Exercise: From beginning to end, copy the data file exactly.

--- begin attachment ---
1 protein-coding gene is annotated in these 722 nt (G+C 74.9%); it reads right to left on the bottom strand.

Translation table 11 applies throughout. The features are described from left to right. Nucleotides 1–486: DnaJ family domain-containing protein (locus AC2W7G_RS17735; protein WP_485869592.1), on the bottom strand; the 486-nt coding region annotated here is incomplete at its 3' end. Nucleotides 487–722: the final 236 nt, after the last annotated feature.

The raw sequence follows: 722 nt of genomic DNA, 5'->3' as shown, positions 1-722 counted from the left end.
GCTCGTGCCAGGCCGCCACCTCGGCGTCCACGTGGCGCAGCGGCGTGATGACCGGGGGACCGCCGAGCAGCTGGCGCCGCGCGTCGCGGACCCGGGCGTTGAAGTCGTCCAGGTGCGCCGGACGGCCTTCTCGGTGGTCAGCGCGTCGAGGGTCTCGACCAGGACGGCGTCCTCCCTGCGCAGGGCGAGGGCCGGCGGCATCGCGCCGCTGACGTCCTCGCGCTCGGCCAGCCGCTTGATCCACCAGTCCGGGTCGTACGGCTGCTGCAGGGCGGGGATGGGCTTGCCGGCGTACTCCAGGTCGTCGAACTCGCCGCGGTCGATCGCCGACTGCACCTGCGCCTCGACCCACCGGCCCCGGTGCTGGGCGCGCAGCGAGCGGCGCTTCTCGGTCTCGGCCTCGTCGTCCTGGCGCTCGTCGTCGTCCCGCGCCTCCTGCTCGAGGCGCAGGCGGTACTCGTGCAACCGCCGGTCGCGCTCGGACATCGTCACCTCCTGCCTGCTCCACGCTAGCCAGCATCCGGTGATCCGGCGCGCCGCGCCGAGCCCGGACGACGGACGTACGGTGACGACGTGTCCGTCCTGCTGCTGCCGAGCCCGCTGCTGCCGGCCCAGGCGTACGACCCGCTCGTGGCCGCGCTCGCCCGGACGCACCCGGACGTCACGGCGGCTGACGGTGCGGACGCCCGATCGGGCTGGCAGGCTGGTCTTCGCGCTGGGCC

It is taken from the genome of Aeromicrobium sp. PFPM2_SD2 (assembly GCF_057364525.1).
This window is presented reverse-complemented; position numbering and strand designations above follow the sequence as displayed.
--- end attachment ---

1 protein-coding gene is annotated in these 722 nt (G+C 74.9%); it reads right to left on the bottom strand.

Translation table 11 applies throughout. The features are described from left to right. Nucleotides 1–486: DnaJ family domain-containing protein (locus AC2W7G_RS17735; protein WP_485869592.1), on the bottom strand; the 486-nt coding region annotated here is incomplete at its 3' end. Nucleotides 487–722: the final 236 nt, after the last annotated feature.

The raw sequence follows: 722 nt of genomic DNA, 5'->3' as shown, positions 1-722 counted from the left end.
GCTCGTGCCAGGCCGCCACCTCGGCGTCCACGTGGCGCAGCGGCGTGATGACCGGGGGACCGCCGAGCAGCTGGCGCCGCGCGTCGCGGACCCGGGCGTTGAAGTCGTCCAGGTGCGCCGGACGGCCTTCTCGGTGGTCAGCGCGTCGAGGGTCTCGACCAGGACGGCGTCCTCCCTGCGCAGGGCGAGGGCCGGCGGCATCGCGCCGCTGACGTCCTCGCGCTCGGCCAGCCGCTTGATCCACCAGTCCGGGTCGTACGGCTGCTGCAGGGCGGGGATGGGCTTGCCGGCGTACTCCAGGTCGTCGAACTCGCCGCGGTCGATCGCCGACTGCACCTGCGCCTCGACCCACCGGCCCCGGTGCTGGGCGCGCAGCGAGCGGCGCTTCTCGGTCTCGGCCTCGTCGTCCTGGCGCTCGTCGTCGTCCCGCGCCTCCTGCTCGAGGCGCAGGCGGTACTCGTGCAACCGCCGGTCGCGCTCGGACATCGTCACCTCCTGCCTGCTCCACGCTAGCCAGCATCCGGTGATCCGGCGCGCCGCGCCGAGCCCGGACGACGGACGTACGGTGACGACGTGTCCGTCCTGCTGCTGCCGAGCCCGCTGCTGCCGGCCCAGGCGTACGACCCGCTCGTGGCCGCGCTCGCCCGGACGCACCCGGACGTCACGGCGGCTGACGGTGCGGACGCCCGATCGGGCTGGCAGGCTGGTCTTCGCGCTGGGCC

It is taken from the genome of Aeromicrobium sp. PFPM2_SD2 (assembly GCF_057364525.1).
This window is presented reverse-complemented; position numbering and strand designations above follow the sequence as displayed.